Dealing with an Estranged Child in Estate Plan
Under New York State law, a child is a default beneficiary of a deceased person’s estate. However, as long as you have mental capacity, you can create an estate plan directing the distribution of your estate to whomever you wish. Cutting your child off in your will is a serious and painful decision and an Estranged Child in Estate Plan can cause complications. While it is usually awful circumstances that led to the broken relationship, it is sometimes a parent’s wish to disinherit a child from their estate or substantially reduce the portion of the child’s inheritance.
There are different approaches that can be taken when dealing with an estranged child in your estate plan. The severity and circumstances of the estrangement are factors to consider when deciding on an approach. The following are some strategies for dealing with an estranged child in your estate plan.
#1 Outright disinheritance
If you really don’t want your estranged child to receive anything from your estate upon your death, you can create an estate plan that does not provide at all for your child, fully disinheriting the child. It Is advisable that if you are leaving a child nothing, you should still specifically include the name of your child and a statement that you are disinheriting him or her to make it clear that you did remember that child but have made the conscience decision to disinherit that child. If you fail to mention him or her at all, it may be easier for your child to challenge your will. However, there is no need to go into any detail in your document as to why you are disinheriting the child and it is advisable not to list reasons in your will.
Disinheriting a child can certainly impose an unintended consequence on your other family members, specifically the individuals you name as your executor or trustee. Your disinherited child may contest the will in court, which can cost your estate time and money and take an emotional and time-consuming toll on the rest of your family.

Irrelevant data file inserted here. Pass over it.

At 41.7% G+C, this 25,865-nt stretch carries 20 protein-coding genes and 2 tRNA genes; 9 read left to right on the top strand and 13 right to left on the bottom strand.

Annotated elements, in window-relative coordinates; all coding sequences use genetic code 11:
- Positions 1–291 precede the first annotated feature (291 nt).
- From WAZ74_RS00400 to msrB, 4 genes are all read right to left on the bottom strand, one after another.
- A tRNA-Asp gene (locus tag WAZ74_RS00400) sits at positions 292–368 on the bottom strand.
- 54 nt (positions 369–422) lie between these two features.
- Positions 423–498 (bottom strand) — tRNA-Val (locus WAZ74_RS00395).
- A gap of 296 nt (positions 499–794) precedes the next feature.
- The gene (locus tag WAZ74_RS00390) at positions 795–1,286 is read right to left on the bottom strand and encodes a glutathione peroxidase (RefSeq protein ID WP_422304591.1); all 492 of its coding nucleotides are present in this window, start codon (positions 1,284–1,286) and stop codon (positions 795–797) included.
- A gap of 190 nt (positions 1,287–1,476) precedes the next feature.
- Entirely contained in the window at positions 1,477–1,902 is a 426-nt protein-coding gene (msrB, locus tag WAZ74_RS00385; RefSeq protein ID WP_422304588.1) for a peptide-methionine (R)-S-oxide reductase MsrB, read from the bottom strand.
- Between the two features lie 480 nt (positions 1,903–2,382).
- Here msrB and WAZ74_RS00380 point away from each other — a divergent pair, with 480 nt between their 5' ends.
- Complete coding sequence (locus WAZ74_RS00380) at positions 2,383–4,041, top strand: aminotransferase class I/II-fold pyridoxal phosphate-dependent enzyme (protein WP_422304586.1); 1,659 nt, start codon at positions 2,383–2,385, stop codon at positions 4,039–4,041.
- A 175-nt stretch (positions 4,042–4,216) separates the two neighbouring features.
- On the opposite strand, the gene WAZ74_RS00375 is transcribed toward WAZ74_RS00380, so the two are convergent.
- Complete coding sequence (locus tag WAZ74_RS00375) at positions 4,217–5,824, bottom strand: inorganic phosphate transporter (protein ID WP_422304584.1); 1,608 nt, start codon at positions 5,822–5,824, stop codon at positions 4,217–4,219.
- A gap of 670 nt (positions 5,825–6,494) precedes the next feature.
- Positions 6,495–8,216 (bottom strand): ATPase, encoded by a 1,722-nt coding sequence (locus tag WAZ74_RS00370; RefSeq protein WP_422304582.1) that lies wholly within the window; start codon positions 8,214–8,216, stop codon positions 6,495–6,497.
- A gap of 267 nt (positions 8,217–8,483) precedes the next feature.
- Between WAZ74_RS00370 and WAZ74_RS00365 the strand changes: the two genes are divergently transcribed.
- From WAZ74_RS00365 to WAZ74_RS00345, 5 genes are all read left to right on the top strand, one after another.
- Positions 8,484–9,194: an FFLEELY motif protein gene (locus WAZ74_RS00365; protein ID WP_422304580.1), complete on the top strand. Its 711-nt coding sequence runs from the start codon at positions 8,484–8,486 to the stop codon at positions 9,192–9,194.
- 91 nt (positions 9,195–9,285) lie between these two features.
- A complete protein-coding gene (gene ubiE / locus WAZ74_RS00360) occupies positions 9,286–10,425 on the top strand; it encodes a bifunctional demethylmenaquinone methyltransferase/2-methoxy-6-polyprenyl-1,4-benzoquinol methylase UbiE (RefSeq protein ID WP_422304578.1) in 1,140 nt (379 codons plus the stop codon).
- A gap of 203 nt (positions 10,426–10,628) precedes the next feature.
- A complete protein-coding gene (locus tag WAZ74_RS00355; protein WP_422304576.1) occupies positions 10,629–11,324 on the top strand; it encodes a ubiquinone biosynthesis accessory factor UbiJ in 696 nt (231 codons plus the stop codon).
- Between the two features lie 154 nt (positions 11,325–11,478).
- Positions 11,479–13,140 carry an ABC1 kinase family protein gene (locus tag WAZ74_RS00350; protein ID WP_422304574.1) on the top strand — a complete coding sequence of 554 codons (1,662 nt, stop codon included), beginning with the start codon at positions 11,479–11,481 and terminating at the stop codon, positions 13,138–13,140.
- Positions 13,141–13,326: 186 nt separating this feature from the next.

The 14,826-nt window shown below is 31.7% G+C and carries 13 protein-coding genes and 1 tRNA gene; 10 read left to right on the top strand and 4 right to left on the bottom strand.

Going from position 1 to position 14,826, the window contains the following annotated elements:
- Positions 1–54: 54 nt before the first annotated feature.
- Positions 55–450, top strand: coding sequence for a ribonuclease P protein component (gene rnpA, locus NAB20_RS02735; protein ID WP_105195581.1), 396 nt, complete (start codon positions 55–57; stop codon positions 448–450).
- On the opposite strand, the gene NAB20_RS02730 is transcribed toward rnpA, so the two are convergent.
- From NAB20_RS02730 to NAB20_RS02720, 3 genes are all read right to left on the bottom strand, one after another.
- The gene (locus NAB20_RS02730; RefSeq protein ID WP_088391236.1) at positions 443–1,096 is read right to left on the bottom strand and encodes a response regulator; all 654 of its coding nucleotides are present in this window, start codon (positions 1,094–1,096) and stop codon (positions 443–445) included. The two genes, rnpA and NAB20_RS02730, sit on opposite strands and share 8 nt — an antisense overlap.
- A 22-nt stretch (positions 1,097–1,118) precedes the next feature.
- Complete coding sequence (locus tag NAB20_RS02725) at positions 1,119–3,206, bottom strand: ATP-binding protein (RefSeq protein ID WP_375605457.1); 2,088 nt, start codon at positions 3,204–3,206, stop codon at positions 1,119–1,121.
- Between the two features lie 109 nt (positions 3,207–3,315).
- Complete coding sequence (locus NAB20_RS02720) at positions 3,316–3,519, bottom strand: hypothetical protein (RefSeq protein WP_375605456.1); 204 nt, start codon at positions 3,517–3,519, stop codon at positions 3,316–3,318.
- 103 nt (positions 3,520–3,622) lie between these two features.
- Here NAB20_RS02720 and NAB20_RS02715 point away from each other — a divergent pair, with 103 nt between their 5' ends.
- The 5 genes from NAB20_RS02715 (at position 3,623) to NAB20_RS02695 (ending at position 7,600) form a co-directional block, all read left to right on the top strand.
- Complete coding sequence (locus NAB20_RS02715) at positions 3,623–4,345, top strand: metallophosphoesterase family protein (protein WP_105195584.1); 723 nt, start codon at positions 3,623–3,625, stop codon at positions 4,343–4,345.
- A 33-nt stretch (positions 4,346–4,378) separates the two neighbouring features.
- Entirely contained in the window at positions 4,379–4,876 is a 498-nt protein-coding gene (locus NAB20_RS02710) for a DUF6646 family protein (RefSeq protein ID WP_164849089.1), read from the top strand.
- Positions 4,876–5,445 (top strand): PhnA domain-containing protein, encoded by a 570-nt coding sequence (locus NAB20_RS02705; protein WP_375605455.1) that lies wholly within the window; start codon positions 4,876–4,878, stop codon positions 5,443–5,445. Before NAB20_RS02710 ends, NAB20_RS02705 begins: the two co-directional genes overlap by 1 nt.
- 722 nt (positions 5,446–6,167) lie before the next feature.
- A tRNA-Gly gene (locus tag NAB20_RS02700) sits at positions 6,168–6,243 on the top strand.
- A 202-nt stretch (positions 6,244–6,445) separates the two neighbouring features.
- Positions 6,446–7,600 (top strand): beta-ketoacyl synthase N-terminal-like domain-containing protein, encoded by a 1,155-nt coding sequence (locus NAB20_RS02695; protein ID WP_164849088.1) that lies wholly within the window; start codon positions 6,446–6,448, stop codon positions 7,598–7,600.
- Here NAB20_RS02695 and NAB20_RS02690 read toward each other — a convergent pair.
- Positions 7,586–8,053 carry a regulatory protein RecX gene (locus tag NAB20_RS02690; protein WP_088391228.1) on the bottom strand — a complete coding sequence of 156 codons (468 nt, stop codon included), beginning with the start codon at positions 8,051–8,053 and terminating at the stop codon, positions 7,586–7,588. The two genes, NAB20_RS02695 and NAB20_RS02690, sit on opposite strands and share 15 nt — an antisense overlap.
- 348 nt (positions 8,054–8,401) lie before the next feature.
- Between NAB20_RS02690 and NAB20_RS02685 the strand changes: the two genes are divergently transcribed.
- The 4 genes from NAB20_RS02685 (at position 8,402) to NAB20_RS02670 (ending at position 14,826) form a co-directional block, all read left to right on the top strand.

There are steps you can take to minimize the chances of a challenge to your estate plan and prevent a will contest. First, you should make sure that your will is properly executed and other testamentary dispositions are properly addressed (such as trust fundings, and beneficiary designations). Second, you can write a letter to your estranged child which will provide context and the reasoning behind your decision. This can serve as evidence that there was no undue influence in your decision, and may also result in your estranged child more readily accepting your decision. Third, you should be cautious to remove any appearance of undue influence by other children in the estate planning process.
Avoiding probate altogether may be an even better strategy. Funding your assets in trust during your lifetime and/or designating beneficiaries for your assets will allow those assets to transfer to your beneficiaries without court involvement or required notice to your estranged child. However, keep in mind that while certain strategies will make it more difficult for your estranged child to stir up trouble or prevail on a challenge, the courts are always open for trouble makers and there is no absolutely foolproof strategy!
#2 Smaller inheritance for Estranged Child in Estate Plan
If you don’t want to disinherit your child entirely or wish to make it less likely the estranged child will contest the will, you may want to leave them an inheritance that is smaller than the amount you leave to your other children or smaller than the amount they would have inherited by law, had you not prepared an estate plan. Leaving a child a reduced inheritance rather than nothing at all may prevent him or her from contesting the will, especially if you include a no-contest clause (also called an “in terrorem clause”) in the will. A no-contest clause provides that if your child challenges the will and the loses, he or she will then get nothing from your estate. The inheritance that you do include must be substantial enough that a challenge would not be worth the risk of forfeiting the inheritance.
#3 Leave the inheritance in a trust
If the reason you are estranged from your child is due to their abuse of alcohol or substances and you do not want to leave such a child an inheritance because you are worried about how they will use the money, there are other options. You can consider leaving a portion of your estate in a trust for the child with conditions that must be met before distributions can be made. You can provide instructions to the trustee on when and how the trustee should disburse the funds in the trust. For example, you can instruct the trustee to disburse the money in small increments or only if the child meets certain conditions, like staying drug- or alcohol-free or working a full-time job.
Figuring out how to treat an estranged child in your estate plan is complicated and emotional. Feel free to contact our office to discuss your unique situation and determine the best strategy for you.